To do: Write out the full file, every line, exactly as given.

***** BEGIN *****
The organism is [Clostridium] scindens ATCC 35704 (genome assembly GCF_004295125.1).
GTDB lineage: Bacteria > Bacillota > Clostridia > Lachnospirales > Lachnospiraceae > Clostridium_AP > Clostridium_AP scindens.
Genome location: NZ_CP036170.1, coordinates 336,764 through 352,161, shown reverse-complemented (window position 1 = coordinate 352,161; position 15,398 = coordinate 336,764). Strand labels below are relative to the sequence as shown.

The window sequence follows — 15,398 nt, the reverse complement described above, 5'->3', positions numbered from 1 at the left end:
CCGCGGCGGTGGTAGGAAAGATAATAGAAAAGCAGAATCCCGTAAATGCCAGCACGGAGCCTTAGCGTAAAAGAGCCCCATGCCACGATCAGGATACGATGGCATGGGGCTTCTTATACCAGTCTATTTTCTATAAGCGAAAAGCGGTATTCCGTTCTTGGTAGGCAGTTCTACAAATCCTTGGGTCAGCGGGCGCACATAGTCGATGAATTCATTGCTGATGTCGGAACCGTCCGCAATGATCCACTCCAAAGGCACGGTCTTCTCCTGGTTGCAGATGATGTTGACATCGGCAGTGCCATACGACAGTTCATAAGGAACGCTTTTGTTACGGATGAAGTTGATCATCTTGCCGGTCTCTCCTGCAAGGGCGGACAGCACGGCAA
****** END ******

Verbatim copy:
The organism is [Clostridium] scindens ATCC 35704 (genome assembly GCF_004295125.1).
GTDB lineage: Bacteria > Bacillota > Clostridia > Lachnospirales > Lachnospiraceae > Clostridium_AP > Clostridium_AP scindens.
Genome location: NZ_CP036170.1, coordinates 336,764 through 352,161, shown reverse-complemented (window position 1 = coordinate 352,161; position 15,398 = coordinate 336,764). Strand labels below are relative to the sequence as shown.

The window sequence follows — 15,398 nt, the reverse complement described above, 5'->3', positions numbered from 1 at the left end:
CCGCGGCGGTGGTAGGAAAGATAATAGAAAAGCAGAATCCCGTAAATGCCAGCACGGAGCCTTAGCGTAAAAGAGCCCCATGCCACGATCAGGATACGATGGCATGGGGCTTCTTATACCAGTCTATTTTCTATAAGCGAAAAGCGGTATTCCGTTCTTGGTAGGCAGTTCTACAAATCCTTGGGTCAGCGGGCGCACATAGTCGATGAATTCATTGCTGATGTCGGAACCGTCCGCAATGATCCACTCCAAAGGCACGGTCTTCTCCTGGTTGCAGATGATGTTGACATCGGCAGTGCCATACGACAGTTCATAAGGAACGCTTTTGTTACGGATGAAGTTGATCATCTTGCCGGTCTCTCCTGCAAGGGCGGACAGCACGGCAA